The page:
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Vanguard founder sees retirement system as broken, but curable

John C. Bogle, founder of the Vanguard Group, says Social Security could be fixed by changing the cost-of-living adjustment and raising maximum taxable earnings.

John C. Bogle, founder of the Vanguard Group, says Social Security could be fixed by changing the cost-of-living adjustment and raising maximum taxable earnings.

Few American business leaders are as connected to the concepts of saving and long-term investing as John C. Bogle, founder of the Vanguard Group.

Bogle's principles were to provide key assets for anyone seeking a comfortable retirement — the reward for a lifetime of striving and planning. But for many Americans these days, a well-financed retirement is a quaint goal unlikely to be gained.

Here is what Bogle, who turned 84 this month, said about the future of retirement in the United States:

Is retirement as we know it today a relic of 20th century American economic might and something that will not exist in the future, given faltering family incomes, disappearing traditional pension plans and other wrenching changes in the economy?

I think you are correct, but it is not without cure. If we do nothing, America's retirement system is facing a train wreck.

What are the problems?

There are three pillars of the retirement system. One is Social Security. Two is the defined-benefit plan, and three is the defined-contribution plan. They are all in terrible shape. Social Security, I could fix it in five minutes.

What would you do?

I'd change the cost-of-living adjustment — not to cheat the retired people, but to get a formula that was right. It would result in savings.

That in itself would probably cure it. But I'd add a couple of things. I would raise the maximum taxable earnings for Social Security. I'd raise it to maybe $140,000, $150,000. (This year, the maximum is $113,700.)

Just those couple of little adjustments are easy to conceptualize, easy to prove the economics of, and impossible to get through our Social Security system.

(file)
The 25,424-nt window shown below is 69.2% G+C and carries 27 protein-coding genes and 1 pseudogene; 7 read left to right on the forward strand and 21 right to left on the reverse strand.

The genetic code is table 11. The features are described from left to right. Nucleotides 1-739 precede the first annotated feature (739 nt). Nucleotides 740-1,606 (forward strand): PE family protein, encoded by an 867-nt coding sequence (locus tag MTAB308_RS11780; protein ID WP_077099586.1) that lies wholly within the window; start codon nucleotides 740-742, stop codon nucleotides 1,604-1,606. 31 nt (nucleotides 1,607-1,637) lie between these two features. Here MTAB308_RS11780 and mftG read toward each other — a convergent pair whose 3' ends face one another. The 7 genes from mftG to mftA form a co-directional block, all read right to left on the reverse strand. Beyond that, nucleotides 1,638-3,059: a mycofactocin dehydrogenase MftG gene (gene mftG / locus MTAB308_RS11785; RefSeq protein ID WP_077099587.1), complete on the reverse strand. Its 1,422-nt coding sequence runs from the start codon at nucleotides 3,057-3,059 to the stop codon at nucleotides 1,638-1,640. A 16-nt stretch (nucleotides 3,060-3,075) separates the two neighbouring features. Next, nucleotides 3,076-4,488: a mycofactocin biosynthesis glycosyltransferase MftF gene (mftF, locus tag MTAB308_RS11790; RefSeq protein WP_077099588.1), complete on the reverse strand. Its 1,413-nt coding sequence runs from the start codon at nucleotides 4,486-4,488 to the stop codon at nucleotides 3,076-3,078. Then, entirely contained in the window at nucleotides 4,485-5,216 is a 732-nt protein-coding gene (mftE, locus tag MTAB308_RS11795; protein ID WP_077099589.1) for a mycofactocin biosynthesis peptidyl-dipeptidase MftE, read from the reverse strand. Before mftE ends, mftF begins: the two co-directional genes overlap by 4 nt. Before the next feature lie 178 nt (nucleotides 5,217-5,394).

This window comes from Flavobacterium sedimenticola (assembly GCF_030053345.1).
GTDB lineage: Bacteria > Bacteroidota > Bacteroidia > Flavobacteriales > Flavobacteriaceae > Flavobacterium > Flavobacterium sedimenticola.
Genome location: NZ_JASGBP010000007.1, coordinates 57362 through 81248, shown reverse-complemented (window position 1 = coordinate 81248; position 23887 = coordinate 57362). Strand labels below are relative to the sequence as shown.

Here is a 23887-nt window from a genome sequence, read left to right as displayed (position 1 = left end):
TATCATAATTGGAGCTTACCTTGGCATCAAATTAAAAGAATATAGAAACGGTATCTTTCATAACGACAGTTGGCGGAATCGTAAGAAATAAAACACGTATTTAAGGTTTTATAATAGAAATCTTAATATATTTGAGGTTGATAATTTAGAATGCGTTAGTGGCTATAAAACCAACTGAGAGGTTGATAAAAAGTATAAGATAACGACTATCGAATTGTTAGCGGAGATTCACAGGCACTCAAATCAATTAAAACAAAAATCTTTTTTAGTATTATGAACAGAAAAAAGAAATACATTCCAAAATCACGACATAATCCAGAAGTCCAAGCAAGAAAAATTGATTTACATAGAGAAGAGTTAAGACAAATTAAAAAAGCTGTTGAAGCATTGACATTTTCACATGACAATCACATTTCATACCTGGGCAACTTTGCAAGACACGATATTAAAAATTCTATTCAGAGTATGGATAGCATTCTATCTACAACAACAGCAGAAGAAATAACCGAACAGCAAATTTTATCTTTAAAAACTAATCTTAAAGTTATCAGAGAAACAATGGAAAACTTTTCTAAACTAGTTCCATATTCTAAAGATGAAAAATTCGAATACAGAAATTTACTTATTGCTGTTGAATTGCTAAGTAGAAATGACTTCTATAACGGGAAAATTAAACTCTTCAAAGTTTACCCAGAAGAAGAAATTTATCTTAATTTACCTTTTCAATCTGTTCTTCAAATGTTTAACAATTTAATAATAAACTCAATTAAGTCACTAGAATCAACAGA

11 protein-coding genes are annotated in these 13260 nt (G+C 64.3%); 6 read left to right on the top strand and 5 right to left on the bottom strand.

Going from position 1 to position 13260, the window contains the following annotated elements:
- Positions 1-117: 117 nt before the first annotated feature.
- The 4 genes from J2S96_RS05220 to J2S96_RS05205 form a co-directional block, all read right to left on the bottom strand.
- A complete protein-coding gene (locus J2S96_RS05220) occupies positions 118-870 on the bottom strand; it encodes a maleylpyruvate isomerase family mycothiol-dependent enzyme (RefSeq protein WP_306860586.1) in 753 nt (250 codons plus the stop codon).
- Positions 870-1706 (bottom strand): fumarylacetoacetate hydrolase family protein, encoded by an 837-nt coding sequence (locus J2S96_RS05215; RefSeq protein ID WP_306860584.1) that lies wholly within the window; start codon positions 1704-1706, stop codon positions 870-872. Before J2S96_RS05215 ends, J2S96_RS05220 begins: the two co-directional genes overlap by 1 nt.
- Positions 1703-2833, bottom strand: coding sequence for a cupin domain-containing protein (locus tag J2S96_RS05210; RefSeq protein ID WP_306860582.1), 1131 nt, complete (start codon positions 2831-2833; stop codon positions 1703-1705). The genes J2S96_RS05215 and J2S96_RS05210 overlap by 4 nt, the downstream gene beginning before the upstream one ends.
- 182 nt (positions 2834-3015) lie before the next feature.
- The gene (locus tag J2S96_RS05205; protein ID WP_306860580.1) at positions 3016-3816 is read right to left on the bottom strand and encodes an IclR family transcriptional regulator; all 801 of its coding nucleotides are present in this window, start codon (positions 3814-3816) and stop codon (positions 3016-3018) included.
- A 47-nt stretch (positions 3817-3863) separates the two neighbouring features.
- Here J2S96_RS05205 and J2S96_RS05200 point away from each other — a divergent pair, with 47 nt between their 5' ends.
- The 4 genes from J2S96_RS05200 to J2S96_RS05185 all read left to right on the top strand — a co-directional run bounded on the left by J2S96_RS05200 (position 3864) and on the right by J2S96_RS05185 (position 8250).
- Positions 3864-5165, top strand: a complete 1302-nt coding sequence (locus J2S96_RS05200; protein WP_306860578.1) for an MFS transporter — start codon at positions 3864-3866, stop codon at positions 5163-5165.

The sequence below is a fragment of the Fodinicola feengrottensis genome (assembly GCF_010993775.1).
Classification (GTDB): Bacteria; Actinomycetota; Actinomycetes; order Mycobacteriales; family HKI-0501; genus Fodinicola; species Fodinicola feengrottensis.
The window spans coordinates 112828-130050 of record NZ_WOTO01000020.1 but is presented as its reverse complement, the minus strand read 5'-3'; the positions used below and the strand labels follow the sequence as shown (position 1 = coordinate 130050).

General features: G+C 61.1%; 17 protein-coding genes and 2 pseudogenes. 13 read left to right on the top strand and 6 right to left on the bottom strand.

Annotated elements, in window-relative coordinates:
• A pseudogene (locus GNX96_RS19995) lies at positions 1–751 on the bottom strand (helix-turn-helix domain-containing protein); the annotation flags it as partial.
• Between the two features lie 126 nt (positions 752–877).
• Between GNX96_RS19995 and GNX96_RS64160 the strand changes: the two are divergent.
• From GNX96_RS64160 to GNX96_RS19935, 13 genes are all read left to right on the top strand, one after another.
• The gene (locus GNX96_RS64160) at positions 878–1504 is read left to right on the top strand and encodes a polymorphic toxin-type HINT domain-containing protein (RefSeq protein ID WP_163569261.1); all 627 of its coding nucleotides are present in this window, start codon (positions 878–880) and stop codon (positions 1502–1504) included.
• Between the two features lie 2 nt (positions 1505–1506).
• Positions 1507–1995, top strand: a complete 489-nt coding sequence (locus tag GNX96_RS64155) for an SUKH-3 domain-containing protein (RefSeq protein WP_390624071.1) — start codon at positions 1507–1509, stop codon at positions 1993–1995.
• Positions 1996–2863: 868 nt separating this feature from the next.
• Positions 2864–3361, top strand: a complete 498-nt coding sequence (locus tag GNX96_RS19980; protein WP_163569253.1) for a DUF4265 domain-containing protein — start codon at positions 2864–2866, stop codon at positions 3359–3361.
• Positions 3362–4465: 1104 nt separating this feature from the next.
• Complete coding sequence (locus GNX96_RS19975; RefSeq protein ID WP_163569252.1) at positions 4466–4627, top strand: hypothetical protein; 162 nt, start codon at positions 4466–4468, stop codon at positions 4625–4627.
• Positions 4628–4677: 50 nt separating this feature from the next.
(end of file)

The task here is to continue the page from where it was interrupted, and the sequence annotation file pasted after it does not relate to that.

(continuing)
Why is that?

We have a fundamental conflict in the way Social Security is done. That is, it's essentially younger people paying for the retirement of older people.

The younger people are going to be unhappy with this because they have to pay more. The older people are going to be unhappy because they calculated benefits under the old, and I think incorrect, system, and they will be getting less.

What about the fact that for a large percentage of retirees, Social Security makes up the vast majority of their income?

Oh, sure. When you think of somebody who's going through life earning $25,000 a year, and you say, "Save more," how do you save more?

It's probably impossible for anybody like that to accumulate money, and you end up in very rough terms with about half of our society finding it hopelessly impossible to save anything above their current needs. These are not excessive needs. They are not showboat needs. They are real needs: food and clothing and shelter. That's something Social Security was designed to cure.

Traditional, defined-benefit pensions, like the plans companies used to always provide for their employees, are as much a wreck as Social Security, aren't they?

The problem with those plans is, unbelievably, they still assume they will earn 8 percent annually in the future. They are not going to earn 8 percent in the future.

Isn't the issue that if corporations used a more realistic rate of return, they would have to put more money in the plans, and they don't want to?

You have it exactly. There would be a charge against earnings, which is totally unacceptable.

What would you do to fix defined-benefit plans?

That's not really fixable, because the corporations, in league with their accountants, can assume anything they want.

So the defined-benefit pillar is … ?

It's broken. This is a bad system. It's a disabled system. To make matters worse, corporations are dropping these things everywhere.

What about defined-contribution plans, the most common being 401(k) plans?

That was designed as a thrift plan, and it doesn't work as a retirement plan.

If you want to borrow money from it, you can borrow money from it. Think of how much you'd have for your Social Security payments if you could borrow against them. A lot of these poor people we were talking about — not poor necessarily in dollars, but people who are not as privileged as we are — would do that.

What about people who can't afford to put much into their 401(k)?

They are just going to have to live on Social Security. Or as they did before Social Security, depend on their families.

Can the federal government do much about the nation's dismal retirement outlook?

We have limited resources in this great nation. We sometimes behave as if we don't. We have limited revenues, but apparently unlimited willingness to undertake expenditures.

It's just our unwillingness to face fiscal reality, in our corporations, in ourselves, and certainly in our government. It's going to be painful to get out of this, but it can be done.

Vanguard founder sees retirement system as broken, but curable 05/25/13 [Last modified: Friday, May 24, 2013 6:34pm]
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